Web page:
The “coming soon” ads for a new Chase bank branch in downtown Burlington just didn’t sit well with Jenni Johnson.
She'd noticed the window display at the former Gap store on the Church Street Marketplace earlier this winter. The large, colorful illustrations depict people riding bikes, pushing a stroller and flying a kite. But one image in particular caught Johnson’s eye.
A Black man sitting in a wheelchair is shown with his hand proffered, as if asking for change from the white man standing beside him, Johnson said. The white man has his hand on his hip and appears to be looking down at the Black man.
“I looked at it, and I said, ‘That’s not right,’” said Johnson, who is Black. “But I didn’t do anything about it.”
Until she did.
Johnson emailed city councilors last weekend with her concerns about the image, spurring a flurry of emails that eventually reached Chase. On Wednesday, the company apologized and said it will remove the ad, possibly as soon as Thursday.
“As soon as something comes to our attention, we address it,” said Briana Curran, Chase’s vice president of corporate communications for the Northeast. “We are working to update it.”
Curran said the bank uses several versions of the window displays at its branches around the country and is reviewing them in light of Johnson’s complaint. She was not immediately sure which ad agency designed the images.
Johnson, who works as a life coach and is a performing artist, said the imagery is discriminatory and insulting to people of color, physically disabled folks and passersby. She took a picture of the display and sent it to friends, artists and academics, all of whom agreed the ad was in poor taste.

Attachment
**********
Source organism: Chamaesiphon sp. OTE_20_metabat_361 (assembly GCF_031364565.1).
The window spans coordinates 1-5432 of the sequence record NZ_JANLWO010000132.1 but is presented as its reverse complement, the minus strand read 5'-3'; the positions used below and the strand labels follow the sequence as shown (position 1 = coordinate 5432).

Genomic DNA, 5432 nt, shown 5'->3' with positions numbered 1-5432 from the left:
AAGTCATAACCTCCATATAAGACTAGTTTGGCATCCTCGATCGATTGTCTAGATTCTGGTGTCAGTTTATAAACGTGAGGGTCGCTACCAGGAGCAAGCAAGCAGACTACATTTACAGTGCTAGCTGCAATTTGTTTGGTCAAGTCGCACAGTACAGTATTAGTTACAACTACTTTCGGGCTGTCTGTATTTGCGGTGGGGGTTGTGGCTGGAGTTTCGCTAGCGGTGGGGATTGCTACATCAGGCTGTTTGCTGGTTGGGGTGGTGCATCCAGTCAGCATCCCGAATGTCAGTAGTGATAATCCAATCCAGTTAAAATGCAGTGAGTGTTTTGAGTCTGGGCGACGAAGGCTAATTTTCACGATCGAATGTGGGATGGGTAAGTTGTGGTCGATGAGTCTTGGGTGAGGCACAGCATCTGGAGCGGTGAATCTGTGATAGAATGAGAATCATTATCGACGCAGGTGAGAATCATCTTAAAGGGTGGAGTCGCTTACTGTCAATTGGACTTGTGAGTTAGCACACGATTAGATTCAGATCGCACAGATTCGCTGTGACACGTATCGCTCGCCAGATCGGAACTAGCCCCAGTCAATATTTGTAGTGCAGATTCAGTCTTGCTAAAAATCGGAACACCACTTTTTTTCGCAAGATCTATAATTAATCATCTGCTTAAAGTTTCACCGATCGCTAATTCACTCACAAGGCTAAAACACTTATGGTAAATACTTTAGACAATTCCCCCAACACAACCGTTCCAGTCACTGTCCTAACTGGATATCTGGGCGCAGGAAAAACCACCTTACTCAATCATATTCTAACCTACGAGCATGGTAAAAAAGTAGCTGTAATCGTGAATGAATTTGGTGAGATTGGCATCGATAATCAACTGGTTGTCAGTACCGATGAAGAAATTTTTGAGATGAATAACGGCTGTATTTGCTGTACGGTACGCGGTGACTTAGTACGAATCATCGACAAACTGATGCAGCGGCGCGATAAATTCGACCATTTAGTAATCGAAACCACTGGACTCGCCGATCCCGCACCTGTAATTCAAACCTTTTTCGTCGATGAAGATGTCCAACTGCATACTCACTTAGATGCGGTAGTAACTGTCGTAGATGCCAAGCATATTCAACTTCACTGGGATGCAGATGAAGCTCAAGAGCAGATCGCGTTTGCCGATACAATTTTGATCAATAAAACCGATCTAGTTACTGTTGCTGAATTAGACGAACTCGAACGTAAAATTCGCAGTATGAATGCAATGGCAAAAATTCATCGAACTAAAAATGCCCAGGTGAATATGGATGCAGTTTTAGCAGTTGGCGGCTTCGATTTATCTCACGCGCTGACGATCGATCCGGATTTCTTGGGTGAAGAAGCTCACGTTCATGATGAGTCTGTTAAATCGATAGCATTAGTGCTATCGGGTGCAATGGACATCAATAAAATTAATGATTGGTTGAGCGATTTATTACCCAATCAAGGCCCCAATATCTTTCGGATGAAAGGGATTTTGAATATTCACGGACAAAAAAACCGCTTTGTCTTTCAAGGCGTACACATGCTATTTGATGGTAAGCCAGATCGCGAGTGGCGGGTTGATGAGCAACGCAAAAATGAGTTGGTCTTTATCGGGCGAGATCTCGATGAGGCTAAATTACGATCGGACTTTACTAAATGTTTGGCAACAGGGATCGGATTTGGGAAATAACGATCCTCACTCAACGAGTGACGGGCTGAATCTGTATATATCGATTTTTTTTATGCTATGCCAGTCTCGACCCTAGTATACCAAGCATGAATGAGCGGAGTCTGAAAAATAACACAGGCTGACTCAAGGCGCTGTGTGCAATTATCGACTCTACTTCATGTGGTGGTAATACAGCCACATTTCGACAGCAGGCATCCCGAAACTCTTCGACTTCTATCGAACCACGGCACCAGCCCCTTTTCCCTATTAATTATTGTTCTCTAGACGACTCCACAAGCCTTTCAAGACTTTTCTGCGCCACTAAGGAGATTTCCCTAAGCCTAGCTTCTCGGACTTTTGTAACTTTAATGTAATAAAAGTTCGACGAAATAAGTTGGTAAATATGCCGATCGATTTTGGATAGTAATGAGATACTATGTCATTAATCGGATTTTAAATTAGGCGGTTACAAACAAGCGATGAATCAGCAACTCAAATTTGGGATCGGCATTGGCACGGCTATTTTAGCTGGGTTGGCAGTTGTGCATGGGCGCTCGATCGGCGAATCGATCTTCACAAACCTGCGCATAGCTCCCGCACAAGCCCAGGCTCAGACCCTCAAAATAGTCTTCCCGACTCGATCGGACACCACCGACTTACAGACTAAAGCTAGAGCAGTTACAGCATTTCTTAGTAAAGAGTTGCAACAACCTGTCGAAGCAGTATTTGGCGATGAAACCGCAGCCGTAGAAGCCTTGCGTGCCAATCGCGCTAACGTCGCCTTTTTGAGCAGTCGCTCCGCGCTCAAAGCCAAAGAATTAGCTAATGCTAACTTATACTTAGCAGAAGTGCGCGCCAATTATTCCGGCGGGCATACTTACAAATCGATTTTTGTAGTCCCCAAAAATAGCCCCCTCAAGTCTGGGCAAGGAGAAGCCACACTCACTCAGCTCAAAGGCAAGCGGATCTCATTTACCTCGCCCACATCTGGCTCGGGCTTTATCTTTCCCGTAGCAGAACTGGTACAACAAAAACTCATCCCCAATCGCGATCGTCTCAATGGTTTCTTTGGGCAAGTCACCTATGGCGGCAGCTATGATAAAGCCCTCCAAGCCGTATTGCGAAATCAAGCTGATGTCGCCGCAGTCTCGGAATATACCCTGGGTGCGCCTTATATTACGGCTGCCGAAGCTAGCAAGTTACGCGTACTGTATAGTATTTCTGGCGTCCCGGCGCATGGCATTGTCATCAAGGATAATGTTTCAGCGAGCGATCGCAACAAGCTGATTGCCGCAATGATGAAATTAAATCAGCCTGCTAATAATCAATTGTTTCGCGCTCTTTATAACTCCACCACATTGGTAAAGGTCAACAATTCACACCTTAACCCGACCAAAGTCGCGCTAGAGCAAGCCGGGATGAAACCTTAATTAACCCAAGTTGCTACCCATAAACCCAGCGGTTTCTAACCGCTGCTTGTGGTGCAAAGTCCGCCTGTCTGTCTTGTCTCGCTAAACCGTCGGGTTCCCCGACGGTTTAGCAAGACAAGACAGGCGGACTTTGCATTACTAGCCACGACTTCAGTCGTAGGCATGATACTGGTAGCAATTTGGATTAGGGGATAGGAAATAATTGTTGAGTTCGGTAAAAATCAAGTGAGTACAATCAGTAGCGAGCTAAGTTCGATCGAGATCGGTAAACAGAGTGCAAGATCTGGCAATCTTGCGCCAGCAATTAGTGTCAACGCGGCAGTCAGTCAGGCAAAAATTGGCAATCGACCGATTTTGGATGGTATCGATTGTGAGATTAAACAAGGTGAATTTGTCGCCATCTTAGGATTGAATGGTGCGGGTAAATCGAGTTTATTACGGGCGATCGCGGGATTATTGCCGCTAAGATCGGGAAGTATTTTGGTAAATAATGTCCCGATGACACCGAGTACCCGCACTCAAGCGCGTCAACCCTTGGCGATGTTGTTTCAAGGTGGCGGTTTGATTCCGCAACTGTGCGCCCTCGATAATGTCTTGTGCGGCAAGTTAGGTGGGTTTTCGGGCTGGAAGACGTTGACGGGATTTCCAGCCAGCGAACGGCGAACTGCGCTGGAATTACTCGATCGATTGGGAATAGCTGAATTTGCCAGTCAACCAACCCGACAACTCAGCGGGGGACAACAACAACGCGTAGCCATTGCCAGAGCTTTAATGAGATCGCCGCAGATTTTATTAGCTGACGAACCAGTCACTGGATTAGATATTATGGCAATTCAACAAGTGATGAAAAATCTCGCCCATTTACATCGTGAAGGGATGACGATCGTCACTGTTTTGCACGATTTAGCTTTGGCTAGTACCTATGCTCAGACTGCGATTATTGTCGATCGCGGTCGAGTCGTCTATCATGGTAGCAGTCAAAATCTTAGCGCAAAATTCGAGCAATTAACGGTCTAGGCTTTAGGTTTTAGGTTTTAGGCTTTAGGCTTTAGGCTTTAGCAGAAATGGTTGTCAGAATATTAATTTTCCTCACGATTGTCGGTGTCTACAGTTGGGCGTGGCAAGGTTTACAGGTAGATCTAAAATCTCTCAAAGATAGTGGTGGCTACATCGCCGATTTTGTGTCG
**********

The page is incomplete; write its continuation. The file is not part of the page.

Courtesy Jenni Johnson
One of the ads at the Chase branch
“I don’t know what the message is, but it’s the wrong message,” Johnson said. “If they want to display that, take it to an art gallery. You can do whatever you want in an art gallery. This is up on Church Street.”
City Council President Max Tracy (P-Ward 2) agreed with Johnson once he saw the image, calling it “racist and ableist.” He reached out to the property manager, Ryan Nick, who contacted a Chase representative.
“The image was never intended to be [interpreted] that way,” the staffer wrote in an email obtained by Seven Days. “We are going to fix it.”
The branch, which will be the first in Vermont, is set to open this summer. Two additional branches are planned for Williston and South Burlington, Curran said.
Johnson is pleased that Chase listened to her concerns — but she also vowed to make sure the company follows through. She said the situation showed her the value of speaking up.
“It was a courageous thing to do, but that’s who I am,” Johnson said. “You can’t keep living in the shadows and bitch about things. Just do it and whatever consequences come up, I’ll be able to handle that.”